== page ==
All of the stiffness metrics have effects on turn in crispness, midcorner response as well as caster/camber/toe curves and overall handling characteristics. Intuition tells us that if we want a stiff chassis, we add bracing. Whether if it is in the form of strut tower braces, subframe connectors or roll cages. While marginal gains have been observed when these changes have been applied, there seems to be a point of diminishing returns (for those of us that are familiar with them, think of a tire slip angle vs lateral acceleration graph). I believe that this is due to the relationship between the 3 stiffness metrics. You cannot increase one disproportionately to the others without changing the path the mechanical energy transmitted at the tire. i.e. if you increase the global stiffness to a relative infinity by burning in a cage, the local stiffness will no longer be sufficient in preventing large deformations. I personally believe that this issue can easily be overcome with bolt on bracing. The real head scratcher is point stiffness, we really can’t change that easily after the vehicle leaves the factory, at least not in a way that we can quickly reverse for testing the theory. (we can add a lower tie bar to the front subframe). Even if you have a chassis that is infinitely stiff, it can’t make up for weak point stiffness, just like it doesn’t matter if you have a 10” dick if you cant get hard. In fact, I think that it can make the issue worse. When there is a point that is weak compared to the rest of the structure, the loads will then be concentrated at that point instead of being distributed evenly throughout the load path.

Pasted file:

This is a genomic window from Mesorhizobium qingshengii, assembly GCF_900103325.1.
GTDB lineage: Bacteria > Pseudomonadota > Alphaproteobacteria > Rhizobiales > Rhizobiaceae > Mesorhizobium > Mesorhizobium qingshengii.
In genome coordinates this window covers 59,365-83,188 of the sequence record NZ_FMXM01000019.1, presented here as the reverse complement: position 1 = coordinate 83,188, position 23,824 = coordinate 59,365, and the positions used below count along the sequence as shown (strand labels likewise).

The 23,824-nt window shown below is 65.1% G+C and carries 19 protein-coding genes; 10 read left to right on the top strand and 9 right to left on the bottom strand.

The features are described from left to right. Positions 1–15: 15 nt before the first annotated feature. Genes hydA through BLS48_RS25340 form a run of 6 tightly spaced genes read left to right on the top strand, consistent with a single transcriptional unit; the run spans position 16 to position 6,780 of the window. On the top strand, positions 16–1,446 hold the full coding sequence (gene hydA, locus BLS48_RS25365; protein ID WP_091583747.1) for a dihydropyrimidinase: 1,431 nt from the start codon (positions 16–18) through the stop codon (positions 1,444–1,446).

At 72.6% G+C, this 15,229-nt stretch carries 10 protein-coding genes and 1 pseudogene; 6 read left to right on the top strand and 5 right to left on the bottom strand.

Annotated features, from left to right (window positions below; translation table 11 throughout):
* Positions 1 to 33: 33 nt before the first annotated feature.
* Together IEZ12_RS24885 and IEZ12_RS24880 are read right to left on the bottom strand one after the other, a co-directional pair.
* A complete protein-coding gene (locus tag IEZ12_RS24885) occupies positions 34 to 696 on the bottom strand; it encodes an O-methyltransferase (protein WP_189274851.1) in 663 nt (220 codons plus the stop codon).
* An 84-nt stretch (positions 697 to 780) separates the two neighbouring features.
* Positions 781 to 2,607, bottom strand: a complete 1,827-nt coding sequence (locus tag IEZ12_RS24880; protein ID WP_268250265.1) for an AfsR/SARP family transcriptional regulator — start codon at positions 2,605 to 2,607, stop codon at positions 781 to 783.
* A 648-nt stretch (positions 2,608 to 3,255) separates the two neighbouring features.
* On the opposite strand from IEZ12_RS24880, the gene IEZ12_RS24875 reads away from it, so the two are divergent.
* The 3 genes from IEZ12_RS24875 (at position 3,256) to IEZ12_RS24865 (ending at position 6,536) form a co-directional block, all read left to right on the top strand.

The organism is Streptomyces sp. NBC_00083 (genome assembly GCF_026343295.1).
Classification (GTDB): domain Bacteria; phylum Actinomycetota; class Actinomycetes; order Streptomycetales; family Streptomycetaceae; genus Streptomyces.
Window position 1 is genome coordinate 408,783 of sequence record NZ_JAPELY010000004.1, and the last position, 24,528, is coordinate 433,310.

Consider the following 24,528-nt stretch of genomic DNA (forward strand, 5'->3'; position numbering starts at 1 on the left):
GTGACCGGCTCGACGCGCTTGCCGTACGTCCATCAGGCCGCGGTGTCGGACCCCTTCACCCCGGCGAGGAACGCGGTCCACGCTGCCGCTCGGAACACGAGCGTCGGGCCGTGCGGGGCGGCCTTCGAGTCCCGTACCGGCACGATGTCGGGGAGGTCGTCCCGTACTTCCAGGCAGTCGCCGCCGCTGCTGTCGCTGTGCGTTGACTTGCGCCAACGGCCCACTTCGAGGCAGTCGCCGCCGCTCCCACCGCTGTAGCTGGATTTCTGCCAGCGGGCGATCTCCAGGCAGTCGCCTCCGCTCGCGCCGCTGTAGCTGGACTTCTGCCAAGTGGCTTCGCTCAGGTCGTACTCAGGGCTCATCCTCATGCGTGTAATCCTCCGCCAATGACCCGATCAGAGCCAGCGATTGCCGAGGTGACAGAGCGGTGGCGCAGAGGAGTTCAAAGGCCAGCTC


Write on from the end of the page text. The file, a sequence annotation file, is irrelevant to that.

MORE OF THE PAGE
What should I do for chassis strengthening on my car? As I am typing this I am sitting in a lab testing a 2011 Focus (euro diesel hatchback) with various bars and braces for stiffness metrics. If you guys want some more info on it or predictions of the results just let me know. Unfortunately, I won’t be around when the results are processed. The places that we have concentrated on adding stiffness to are: Rear shock towers, mid chassis brace, front LCA mounting points (corksport makes a tie bar), the “horseshoe brace” right behind the sub frame and some strut tower to cowl bracing. The horseshoe, mid-chassis and rear bracing acts as effective way to sure up the global torsion, in fact the rear shock tower brace is one of the largest players. Prior testing shows that local stiffness has a greater effect on vehicle attributes than the others, barring global mode which has been optimized by the manufacturer and is very difficult to change without lots of CAD/FEA. The points I would recommend adding braces to are as follows in order of priority: LCA tie bar, rear shock tower brace, horseshoe brace, and mid chassis bracing.

    I can update and add info/graphs as if you guys want, I dont know what you want to see tho.
     
    • Like Like x 3
  2. Mauro_Penguin

    Mauro_Penguin Punk in Drublic Silver Member